If you’re considering planting pole beans in Central Florida there is a lot to consider. Fear not, however, as we’ve got you covered. Read on to learn all you could possibly need to know about planting and harvesting pole beans in your area.
What Month Is Best for Planting Pole Beans in Central Florida?
Pole beans need to be planted after the date of your last frost, which in Florida is usually around the start of March. It’s worth noting as well that your soil temperature needs to be above 50°F ideally to prevent damage to the seeds. If you wanted to give your beans a head start you could lay black plastic over your planting site to let the sun warm your soil for you.
There’s no real advantage to starting your seeds indoors as pole beans are such quick growers anyway and, in fact, any advantage you may get is outweighed by the fact that their root systems are very delicate and you would risk damage when transplanting them. With that in mind, it’s definitely best to just sow directly into your intended planting site.
How Late Can You Plant Pole Beans?
If you plant your pole beans too early or too late, once the soil temperature has become too cold, they will suffer from poor germination rates and likely rot in the soil. Equally, if your soil is too hot your beans are unlikely to be as tender and may become stringy, so for planting in Central Florida, with soil temperatures rising into the 90s by mid-July, you will get your best quality beans by planting before May.
That being said, as long as you get your beans in the ground with a good twelve weeks clear until the first expected frost of the year, which for Florida isn’t until the start of January, you can expect a crop to do well enough as long as it’s all planted by late October.
How Do You Know When Pole Beans Are Ready?
You can typically start harvesting pole beans 7 or 8 weeks after seeing the first signs of sprouting. The beans will be at their best when you get them young and fresh. You are looking for bean pods about the thickness of a pencil, and remember once you see the beans bulging in their pods they are past their peak and will be tough.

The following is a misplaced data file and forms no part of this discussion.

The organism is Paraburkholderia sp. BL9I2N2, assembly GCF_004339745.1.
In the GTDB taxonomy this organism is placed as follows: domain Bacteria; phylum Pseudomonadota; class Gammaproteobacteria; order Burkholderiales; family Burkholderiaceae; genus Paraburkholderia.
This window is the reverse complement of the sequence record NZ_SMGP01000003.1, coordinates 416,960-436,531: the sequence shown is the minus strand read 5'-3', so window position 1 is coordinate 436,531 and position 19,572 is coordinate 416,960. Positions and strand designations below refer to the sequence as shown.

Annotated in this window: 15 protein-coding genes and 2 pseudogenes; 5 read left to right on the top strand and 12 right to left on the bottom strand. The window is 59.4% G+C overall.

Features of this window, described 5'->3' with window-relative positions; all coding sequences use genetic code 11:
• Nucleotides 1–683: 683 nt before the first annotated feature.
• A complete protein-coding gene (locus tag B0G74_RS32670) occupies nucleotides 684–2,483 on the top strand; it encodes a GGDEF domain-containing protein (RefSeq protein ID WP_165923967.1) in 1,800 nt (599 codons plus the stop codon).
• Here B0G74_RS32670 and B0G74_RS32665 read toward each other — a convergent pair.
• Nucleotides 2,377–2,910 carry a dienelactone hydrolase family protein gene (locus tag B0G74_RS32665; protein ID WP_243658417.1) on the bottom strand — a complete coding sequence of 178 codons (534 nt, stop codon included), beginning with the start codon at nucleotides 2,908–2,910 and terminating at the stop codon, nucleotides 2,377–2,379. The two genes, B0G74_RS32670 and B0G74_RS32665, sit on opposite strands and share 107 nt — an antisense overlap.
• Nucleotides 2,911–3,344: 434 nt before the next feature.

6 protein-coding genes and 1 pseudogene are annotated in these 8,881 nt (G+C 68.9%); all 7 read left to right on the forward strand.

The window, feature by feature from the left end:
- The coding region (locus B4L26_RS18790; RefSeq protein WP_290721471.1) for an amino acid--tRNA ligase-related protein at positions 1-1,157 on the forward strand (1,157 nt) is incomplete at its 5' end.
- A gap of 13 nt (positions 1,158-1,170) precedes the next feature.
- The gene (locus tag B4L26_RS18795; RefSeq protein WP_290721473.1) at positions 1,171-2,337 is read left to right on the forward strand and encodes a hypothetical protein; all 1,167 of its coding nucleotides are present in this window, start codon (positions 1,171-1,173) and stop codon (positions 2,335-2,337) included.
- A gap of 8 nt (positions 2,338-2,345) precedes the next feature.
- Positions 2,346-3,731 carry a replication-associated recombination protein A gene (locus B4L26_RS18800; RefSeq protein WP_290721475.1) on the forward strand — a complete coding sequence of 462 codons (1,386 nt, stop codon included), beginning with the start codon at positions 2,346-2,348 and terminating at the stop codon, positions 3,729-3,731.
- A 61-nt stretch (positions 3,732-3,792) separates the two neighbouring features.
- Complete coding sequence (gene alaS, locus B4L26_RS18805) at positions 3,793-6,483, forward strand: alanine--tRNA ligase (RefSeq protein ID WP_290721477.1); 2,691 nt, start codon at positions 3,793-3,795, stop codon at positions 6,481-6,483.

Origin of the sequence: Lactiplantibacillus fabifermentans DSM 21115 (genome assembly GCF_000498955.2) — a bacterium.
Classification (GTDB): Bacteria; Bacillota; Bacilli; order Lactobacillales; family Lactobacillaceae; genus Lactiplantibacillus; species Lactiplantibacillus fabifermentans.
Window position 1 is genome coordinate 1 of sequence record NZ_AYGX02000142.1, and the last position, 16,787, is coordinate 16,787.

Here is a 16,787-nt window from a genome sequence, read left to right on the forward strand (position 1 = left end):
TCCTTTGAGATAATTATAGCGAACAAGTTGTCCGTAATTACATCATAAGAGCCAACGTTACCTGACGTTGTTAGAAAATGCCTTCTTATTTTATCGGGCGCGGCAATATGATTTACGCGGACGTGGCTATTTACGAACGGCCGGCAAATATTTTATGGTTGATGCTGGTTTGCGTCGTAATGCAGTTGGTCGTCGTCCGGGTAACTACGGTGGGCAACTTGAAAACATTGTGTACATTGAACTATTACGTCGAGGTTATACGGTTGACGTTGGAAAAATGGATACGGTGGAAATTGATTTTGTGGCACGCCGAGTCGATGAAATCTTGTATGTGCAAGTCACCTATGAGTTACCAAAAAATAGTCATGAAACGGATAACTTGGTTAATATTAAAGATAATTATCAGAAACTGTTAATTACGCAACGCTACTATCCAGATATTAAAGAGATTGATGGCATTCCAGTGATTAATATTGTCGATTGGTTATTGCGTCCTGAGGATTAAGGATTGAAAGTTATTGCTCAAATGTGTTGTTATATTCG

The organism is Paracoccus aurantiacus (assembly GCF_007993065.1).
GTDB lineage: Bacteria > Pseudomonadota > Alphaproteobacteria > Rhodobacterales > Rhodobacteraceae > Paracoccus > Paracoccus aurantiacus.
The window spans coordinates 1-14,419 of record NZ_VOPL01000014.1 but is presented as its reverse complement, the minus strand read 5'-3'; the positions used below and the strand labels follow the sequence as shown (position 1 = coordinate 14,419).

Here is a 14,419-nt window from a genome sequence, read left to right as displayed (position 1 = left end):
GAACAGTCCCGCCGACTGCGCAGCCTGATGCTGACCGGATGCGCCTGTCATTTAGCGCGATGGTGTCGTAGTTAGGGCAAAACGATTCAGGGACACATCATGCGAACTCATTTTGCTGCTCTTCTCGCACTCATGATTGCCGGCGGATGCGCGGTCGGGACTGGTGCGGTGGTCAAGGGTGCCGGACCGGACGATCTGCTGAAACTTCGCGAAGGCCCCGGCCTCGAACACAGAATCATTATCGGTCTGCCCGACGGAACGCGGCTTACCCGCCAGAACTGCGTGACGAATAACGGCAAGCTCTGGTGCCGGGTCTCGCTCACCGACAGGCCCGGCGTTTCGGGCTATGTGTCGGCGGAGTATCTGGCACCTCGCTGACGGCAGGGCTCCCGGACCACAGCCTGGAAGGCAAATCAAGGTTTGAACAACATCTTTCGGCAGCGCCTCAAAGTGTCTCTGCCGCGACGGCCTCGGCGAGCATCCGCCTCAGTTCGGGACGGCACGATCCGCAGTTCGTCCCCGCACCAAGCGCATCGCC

For a top pro tip, beans will be at their sweetest when picked in the morning when their sugar levels are highest. You should try to pick beans every day, as the more you pick, the more the plants will produce.
How to Grow Pole Beans
As with most gardening, soil quality is of paramount importance when planting pole beans. Well-composted manure is your best friend when growing beans. The soil should be prepared with it before planting, and then dressing in a little extra halfway through growing, or after particularly heavy blooms, can help with crop volumes.
Green beans are quite thirsty generally and require a good amount of water, particularly in hot climates like Central Florida. A good covering of mulch will help with water retention and will also serve to protect the beans’ fragile root systems from the hot summer sun as the season progresses.
You should be careful when weeding so as not to disturb roots and aim to pinch out the lead shoots before they over-run their poles to ensure a good yield. Another good tip for Floridians is to try to shade younger plants with covers as in high heats they are prone to lose flowers which, again, will spoil your yield.